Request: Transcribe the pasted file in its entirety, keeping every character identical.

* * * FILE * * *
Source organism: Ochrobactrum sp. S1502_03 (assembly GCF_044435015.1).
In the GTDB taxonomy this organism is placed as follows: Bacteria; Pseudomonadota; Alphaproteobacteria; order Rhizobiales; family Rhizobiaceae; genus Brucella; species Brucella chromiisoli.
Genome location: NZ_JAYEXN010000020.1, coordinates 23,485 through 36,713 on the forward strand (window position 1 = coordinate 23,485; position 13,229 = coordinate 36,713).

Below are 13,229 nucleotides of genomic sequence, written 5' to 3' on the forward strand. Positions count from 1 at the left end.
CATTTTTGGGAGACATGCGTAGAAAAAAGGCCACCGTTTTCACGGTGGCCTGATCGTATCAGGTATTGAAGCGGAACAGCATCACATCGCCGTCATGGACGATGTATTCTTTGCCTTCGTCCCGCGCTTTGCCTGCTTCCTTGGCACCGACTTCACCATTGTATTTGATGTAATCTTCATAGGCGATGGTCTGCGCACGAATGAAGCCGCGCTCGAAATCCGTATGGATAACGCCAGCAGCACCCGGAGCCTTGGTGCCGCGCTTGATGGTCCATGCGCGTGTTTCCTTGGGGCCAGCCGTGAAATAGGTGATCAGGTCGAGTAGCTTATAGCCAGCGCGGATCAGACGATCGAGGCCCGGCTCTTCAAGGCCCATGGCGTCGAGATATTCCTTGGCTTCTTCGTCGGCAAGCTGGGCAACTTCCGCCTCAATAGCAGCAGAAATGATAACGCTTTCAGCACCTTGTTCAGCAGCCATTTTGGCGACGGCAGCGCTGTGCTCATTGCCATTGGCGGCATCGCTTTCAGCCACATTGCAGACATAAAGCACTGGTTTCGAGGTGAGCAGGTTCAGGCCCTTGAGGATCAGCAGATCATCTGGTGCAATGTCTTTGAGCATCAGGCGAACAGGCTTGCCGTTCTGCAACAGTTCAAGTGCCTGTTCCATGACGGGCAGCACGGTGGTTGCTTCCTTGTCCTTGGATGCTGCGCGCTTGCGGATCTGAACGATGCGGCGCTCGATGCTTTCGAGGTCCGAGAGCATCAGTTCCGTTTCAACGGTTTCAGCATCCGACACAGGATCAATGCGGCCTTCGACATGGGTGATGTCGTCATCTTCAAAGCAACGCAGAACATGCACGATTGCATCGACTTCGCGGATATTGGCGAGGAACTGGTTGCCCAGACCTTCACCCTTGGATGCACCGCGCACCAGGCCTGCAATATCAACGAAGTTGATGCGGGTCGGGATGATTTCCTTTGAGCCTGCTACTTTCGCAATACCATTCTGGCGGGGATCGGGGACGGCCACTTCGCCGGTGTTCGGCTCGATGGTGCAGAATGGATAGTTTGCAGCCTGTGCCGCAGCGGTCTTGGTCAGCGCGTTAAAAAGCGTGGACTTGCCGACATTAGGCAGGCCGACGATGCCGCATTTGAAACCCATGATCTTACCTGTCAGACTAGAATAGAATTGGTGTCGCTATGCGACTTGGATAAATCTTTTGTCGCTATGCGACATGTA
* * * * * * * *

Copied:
Source organism: Ochrobactrum sp. S1502_03 (assembly GCF_044435015.1).
In the GTDB taxonomy this organism is placed as follows: Bacteria; Pseudomonadota; Alphaproteobacteria; order Rhizobiales; family Rhizobiaceae; genus Brucella; species Brucella chromiisoli.
Genome location: NZ_JAYEXN010000020.1, coordinates 23,485 through 36,713 on the forward strand (window position 1 = coordinate 23,485; position 13,229 = coordinate 36,713).

Below are 13,229 nucleotides of genomic sequence, written 5' to 3' on the forward strand. Positions count from 1 at the left end.
CATTTTTGGGAGACATGCGTAGAAAAAAGGCCACCGTTTTCACGGTGGCCTGATCGTATCAGGTATTGAAGCGGAACAGCATCACATCGCCGTCATGGACGATGTATTCTTTGCCTTCGTCCCGCGCTTTGCCTGCTTCCTTGGCACCGACTTCACCATTGTATTTGATGTAATCTTCATAGGCGATGGTCTGCGCACGAATGAAGCCGCGCTCGAAATCCGTATGGATAACGCCAGCAGCACCCGGAGCCTTGGTGCCGCGCTTGATGGTCCATGCGCGTGTTTCCTTGGGGCCAGCCGTGAAATAGGTGATCAGGTCGAGTAGCTTATAGCCAGCGCGGATCAGACGATCGAGGCCCGGCTCTTCAAGGCCCATGGCGTCGAGATATTCCTTGGCTTCTTCGTCGGCAAGCTGGGCAACTTCCGCCTCAATAGCAGCAGAAATGATAACGCTTTCAGCACCTTGTTCAGCAGCCATTTTGGCGACGGCAGCGCTGTGCTCATTGCCATTGGCGGCATCGCTTTCAGCCACATTGCAGACATAAAGCACTGGTTTCGAGGTGAGCAGGTTCAGGCCCTTGAGGATCAGCAGATCATCTGGTGCAATGTCTTTGAGCATCAGGCGAACAGGCTTGCCGTTCTGCAACAGTTCAAGTGCCTGTTCCATGACGGGCAGCACGGTGGTTGCTTCCTTGTCCTTGGATGCTGCGCGCTTGCGGATCTGAACGATGCGGCGCTCGATGCTTTCGAGGTCCGAGAGCATCAGTTCCGTTTCAACGGTTTCAGCATCCGACACAGGATCAATGCGGCCTTCGACATGGGTGATGTCGTCATCTTCAAAGCAACGCAGAACATGCACGATTGCATCGACTTCGCGGATATTGGCGAGGAACTGGTTGCCCAGACCTTCACCCTTGGATGCACCGCGCACCAGGCCTGCAATATCAACGAAGTTGATGCGGGTCGGGATGATTTCCTTTGAGCCTGCTACTTTCGCAATACCATTCTGGCGGGGATCGGGGACGGCCACTTCGCCGGTGTTCGGCTCGATGGTGCAGAATGGATAGTTTGCAGCCTGTGCCGCAGCGGTCTTGGTCAGCGCGTTAAAAAGCGTGGACTTGCCGACATTAGGCAGGCCGACGATGCCGCATTTGAAACCCATGATCTTACCTGTCAGACTAGAATAGAATTGGTGTCGCTATGCGACTTGGATAAATCTTTTGTCGCTATGCGACATGTA